Suddenly, they were interrupted by a squadron of four state police cars, who pulled up and began harassing them, according to a bulletin released by AJAGI, the Asociación Jaliscense en Apoyo de Grupos Indígenas. Police began taunting the maraakame, the spiritual leader, breaking up the sacred circle, handling sacred objects and destroying “Grandfather fire.” They accused the Huicholes, or Wixarika as they call themselves, of breaking the law concerning the gathering of peyote, which they have done for thousands of years as a part of their annual pilgrimage to Wirikuta.
The harassment went on for three hours, when they finally left the pilgrimage participants in peace. But they returned to the encampment at 2 a.m. to continue the harassment, this time recording the proceedings with videocameras and interrupting the song of the marakaame and the words of the ancestors, according to AJAGI.
The news hit me like a rock in the stomach. Only a week ago I was in Santa Catarina, making the two-hour hike down a mountain to the ceremonial site of Las Lajas to interview the maraakame, Don Dionisio. He evoked the ancestors and the importance of the Huichol tradition in an eloquent plea for understanding of their predicament that brought tears to my eyes. On that very day, the community was in the midst of its ritual surrounding the departure of the peregrinos, who had been chosen by the entire community to represent them in this fundamental spiritual practice.
I was there to learn about the community of Santa Catarina’s resistance to a major highway project that the federal government had begun to build through their land, without the community’s consent. After seeing the size of the project, the mass destruction of forest and the location of the highway, which passed through several sacred sites and cut through the millennial pilgrimage route, the community rebelled.
In February 2008, a group of 800 residents picked up their belongings and hiked – in some cases, for several days – to the peak of the highway construction project and set up an encampment, where they remained for six months. Since then, they have filed suit against the government, saying the highway project violates environmental laws as well as their land and spiritual rights.
The highway department responded with copies of a petition signed by 400 residents at a meeting the community says never occurred; they claim the petition was falsified, and just last week, demanded that the agency produce the originals.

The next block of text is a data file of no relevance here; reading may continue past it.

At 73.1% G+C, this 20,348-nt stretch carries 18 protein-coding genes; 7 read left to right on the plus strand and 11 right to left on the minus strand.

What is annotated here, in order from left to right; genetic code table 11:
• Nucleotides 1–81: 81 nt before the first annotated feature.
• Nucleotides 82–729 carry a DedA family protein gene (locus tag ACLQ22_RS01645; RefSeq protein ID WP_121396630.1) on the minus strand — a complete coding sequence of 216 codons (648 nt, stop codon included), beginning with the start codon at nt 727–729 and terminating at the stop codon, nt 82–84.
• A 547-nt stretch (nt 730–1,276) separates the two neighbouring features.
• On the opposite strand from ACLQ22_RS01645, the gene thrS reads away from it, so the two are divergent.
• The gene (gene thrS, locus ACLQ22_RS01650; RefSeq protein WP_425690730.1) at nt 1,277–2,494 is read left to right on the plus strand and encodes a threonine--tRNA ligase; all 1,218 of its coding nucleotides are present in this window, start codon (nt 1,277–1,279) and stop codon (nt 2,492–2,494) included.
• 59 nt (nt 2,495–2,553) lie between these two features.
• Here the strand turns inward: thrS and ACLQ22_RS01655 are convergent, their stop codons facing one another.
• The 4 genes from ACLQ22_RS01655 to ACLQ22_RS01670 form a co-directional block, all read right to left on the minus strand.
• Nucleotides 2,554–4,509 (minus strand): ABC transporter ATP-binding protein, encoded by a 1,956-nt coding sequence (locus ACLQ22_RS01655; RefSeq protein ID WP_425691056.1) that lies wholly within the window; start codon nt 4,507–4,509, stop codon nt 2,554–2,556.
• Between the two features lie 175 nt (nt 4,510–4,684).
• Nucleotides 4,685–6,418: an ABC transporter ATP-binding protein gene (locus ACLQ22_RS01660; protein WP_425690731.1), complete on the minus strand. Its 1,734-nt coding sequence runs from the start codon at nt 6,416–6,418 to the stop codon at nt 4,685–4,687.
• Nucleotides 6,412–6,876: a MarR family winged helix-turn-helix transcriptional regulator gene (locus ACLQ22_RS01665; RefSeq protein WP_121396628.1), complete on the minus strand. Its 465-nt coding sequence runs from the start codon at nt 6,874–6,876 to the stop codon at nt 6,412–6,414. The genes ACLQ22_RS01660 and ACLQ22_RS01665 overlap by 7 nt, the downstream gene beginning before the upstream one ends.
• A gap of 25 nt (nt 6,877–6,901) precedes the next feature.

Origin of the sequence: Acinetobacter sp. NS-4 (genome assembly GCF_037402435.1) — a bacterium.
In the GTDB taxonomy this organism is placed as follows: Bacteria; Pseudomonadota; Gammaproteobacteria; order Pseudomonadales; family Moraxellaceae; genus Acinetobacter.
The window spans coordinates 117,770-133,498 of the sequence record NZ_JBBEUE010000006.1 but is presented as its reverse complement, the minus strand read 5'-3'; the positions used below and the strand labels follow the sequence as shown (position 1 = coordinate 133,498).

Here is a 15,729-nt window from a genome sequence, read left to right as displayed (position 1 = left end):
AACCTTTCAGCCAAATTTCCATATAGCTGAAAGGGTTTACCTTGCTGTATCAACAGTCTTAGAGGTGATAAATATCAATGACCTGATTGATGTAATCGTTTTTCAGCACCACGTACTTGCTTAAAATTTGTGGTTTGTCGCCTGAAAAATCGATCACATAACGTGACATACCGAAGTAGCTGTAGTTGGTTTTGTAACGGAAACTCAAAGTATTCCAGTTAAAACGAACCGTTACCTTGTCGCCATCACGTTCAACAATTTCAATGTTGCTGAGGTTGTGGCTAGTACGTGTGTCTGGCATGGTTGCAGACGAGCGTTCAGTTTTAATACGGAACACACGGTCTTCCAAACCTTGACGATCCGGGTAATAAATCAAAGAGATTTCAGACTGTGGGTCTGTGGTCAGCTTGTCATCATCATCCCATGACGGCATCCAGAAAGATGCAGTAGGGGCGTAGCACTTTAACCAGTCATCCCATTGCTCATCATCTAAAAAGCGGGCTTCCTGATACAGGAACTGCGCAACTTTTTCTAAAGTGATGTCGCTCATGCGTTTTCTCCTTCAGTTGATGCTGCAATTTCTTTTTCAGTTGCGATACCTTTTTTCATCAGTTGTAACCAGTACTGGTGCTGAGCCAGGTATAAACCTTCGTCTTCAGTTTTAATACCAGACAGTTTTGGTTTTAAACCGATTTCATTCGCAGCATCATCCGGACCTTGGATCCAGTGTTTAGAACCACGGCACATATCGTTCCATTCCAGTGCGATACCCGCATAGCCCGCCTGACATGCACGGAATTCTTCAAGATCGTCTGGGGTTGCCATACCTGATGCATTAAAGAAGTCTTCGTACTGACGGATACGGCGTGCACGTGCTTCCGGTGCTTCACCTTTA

AJAGI representatives say the timing of the harassment was no coincidence, and that in fact, this type of harassment has been occurring during the pilgrimage since the group began protesting the highway construction.
“It seems ironic that despite the fact that PROFEPA (the Federal Agency for Environmental Protection) harassed the people of Tuapurie (Santa Catarina Cuexcomatitlan) with environmental pretexts and norms whose enforcement is not in the jurisdiction of the state police. This is taking place at the same time that the plunder of peyote in the hands of narcotraffickers is on a sharp rise, and important zones of biodiversity are being destroyed by the multinational agricultural industy.”
Currently, transnational agribusiness companies are buying up and denuding hundreds of hectares of important peyote habitat and destroying it. One transnational tomato company recently purchased 400 hectares of biodiverse desert habitat, including an important peyote site, and set about stripping it of vegetation and constructing deep wells that depleted local water supplies for miles around, the group said.
Other planned developments that have been approved by the government cut across the ancient pilgrimage route in dozens of places with high-power lines, highways and subdivisions.
Additionally, the federal government has drawn up a “Management Plan” for the peyote that regulates the indigenous group’s ritual gathering of the plant, a plan that did not involve the community’s participation and that the group believes violates their rights under Convention 169 of the United Nations International Labor Organization, a key ruling in favor of indigenous land rights.
“Is this the environmental protection that PROFEPA and the state police require?” AJAGI asks. “The situation is delicate and the Wixarika people need for civil society in general and for human rights organizations to be aware of what’s happening with the traditional pilgrimage, as well as the government harassment that has been happening systematically since February 2008,” the group wrote.
Article by Tracy Barnett, The Esperanza Project